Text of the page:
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World Journal of Pharmaceutical
and Medical Research

An International Peer Reviewed Journal for Pharmaceutical and Medical Research and Technology
An Official Publication of Society for Advance Healthcare Research (Reg. No. : 01/01/01/31674/16)
ISSN 2455-3301

ICV : 78.6



Dr. Yaser Rahman, Dr. Yaqoob Hassan*, Dr. Aashaq Hussain, Dr. Mir Nazir Ahmad, Dr. Naseer Awan, Dr. Mohd Zaieem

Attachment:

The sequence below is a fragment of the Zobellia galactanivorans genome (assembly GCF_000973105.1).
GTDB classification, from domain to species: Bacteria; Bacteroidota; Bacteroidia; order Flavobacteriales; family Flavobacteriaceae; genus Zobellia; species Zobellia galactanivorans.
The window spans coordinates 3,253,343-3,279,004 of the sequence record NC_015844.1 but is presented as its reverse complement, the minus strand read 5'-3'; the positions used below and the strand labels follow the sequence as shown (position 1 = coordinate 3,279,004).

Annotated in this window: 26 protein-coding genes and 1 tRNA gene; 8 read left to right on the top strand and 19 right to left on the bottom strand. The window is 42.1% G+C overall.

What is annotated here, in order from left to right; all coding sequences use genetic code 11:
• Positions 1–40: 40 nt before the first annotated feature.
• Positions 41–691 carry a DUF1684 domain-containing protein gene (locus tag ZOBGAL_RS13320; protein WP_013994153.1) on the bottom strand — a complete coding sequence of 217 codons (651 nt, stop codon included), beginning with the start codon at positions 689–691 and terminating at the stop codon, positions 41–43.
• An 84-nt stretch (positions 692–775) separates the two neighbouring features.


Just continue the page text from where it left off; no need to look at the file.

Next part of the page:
Background: Biliary stones are hardened concretions that develop due to supersaturation of bile. The known risk factors for development of biliary stones include genetics, body weight, high fat diet, diabetes, women taking estrogen containing pills and decreased motility of gall bladder. Of late there has been discussion whether hypothyroidism could lead to formation of biliary stones. Aims and Objectives: The aim of this study was to find any association between cholelithiasis and thyroid profile in patients undergoing elective cholecystectomy for gall stone disease and to find the difference in the chemical composition of gallstones in these patients. Material and methods: This case control study was conducted in the Postgraduate Department of Surgery, Govt. Medical College Srinagar and associated SMHS hospital with a total of 300 patients recruited for this study, 150 patients each in case and control group over a period of two years. Cases were defined as patients diagnosed with gallstone diseases and undergoing cholecystectomies. The control group underwent ultrasonography to exclude any asymptomatic cholelithiasis. Fasting blood samples were taken from all participants for measurements of serum T3, T4, Free T4 and thyroid stimulating hormone (TSH). The gallstones received after cholecystectomy examined grossly and categorized according to their morphology and biochemical analysis. Results: In the cholelithiasis group a 4:1 Female to Male ratio was observed. There was a prevalence of 38.6% of hypothyroidism in cholelithiasis patients as compared to 22% in the control group. Subclinical hypothyroidism was seen in 30.0% in cases as compared to 17.3% in controls. Maximum number of cholelithiasis patients with hypothyroidism were females. Stone analysis among the hypothyroid and euthyroid patients showed 93.1% cholesterol stones in hypothyroid patients as compared to 69.6% cholesterol stones in euthyroid patients. Conclusion: Hypothyroidism was more common in the gallstone patients compared with controls. Prevalence of hypothyroidism in gallstone patients was more common in females compared to males.

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